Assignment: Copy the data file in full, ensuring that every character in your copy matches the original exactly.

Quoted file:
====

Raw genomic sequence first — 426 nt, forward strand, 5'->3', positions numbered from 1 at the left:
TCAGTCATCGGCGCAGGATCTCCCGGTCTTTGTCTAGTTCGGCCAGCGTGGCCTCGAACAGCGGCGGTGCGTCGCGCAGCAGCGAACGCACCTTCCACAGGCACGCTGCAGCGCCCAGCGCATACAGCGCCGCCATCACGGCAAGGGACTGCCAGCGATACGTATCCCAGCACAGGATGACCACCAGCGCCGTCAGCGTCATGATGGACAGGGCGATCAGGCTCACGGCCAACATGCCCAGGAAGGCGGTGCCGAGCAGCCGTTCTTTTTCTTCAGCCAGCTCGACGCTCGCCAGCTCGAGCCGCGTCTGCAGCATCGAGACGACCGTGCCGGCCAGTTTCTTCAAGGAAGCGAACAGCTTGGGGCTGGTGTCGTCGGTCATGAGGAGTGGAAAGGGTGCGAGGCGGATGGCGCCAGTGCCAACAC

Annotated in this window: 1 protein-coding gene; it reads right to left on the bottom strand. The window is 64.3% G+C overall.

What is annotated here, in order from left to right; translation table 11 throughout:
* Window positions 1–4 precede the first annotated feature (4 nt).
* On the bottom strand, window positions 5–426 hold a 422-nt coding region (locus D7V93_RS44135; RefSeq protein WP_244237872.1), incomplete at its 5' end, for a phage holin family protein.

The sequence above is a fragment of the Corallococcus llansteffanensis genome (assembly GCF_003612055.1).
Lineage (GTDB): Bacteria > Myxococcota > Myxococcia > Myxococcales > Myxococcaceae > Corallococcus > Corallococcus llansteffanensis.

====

Raw genomic sequence first — 426 nt, forward strand, 5'->3', positions numbered from 1 at the left:
TCAGTCATCGGCGCAGGATCTCCCGGTCTTTGTCTAGTTCGGCCAGCGTGGCCTCGAACAGCGGCGGTGCGTCGCGCAGCAGCGAACGCACCTTCCACAGGCACGCTGCAGCGCCCAGCGCATACAGCGCCGCCATCACGGCAAGGGACTGCCAGCGATACGTATCCCAGCACAGGATGACCACCAGCGCCGTCAGCGTCATGATGGACAGGGCGATCAGGCTCACGGCCAACATGCCCAGGAAGGCGGTGCCGAGCAGCCGTTCTTTTTCTTCAGCCAGCTCGACGCTCGCCAGCTCGAGCCGCGTCTGCAGCATCGAGACGACCGTGCCGGCCAGTTTCTTCAAGGAAGCGAACAGCTTGGGGCTGGTGTCGTCGGTCATGAGGAGTGGAAAGGGTGCGAGGCGGATGGCGCCAGTGCCAACAC

Annotated in this window: 1 protein-coding gene; it reads right to left on the bottom strand. The window is 64.3% G+C overall.

What is annotated here, in order from left to right; translation table 11 throughout:
* Window positions 1–4 precede the first annotated feature (4 nt).
* On the bottom strand, window positions 5–426 hold a 422-nt coding region (locus D7V93_RS44135; RefSeq protein WP_244237872.1), incomplete at its 5' end, for a phage holin family protein.

The sequence above is a fragment of the Corallococcus llansteffanensis genome (assembly GCF_003612055.1).
Lineage (GTDB): Bacteria > Myxococcota > Myxococcia > Myxococcales > Myxococcaceae > Corallococcus > Corallococcus llansteffanensis.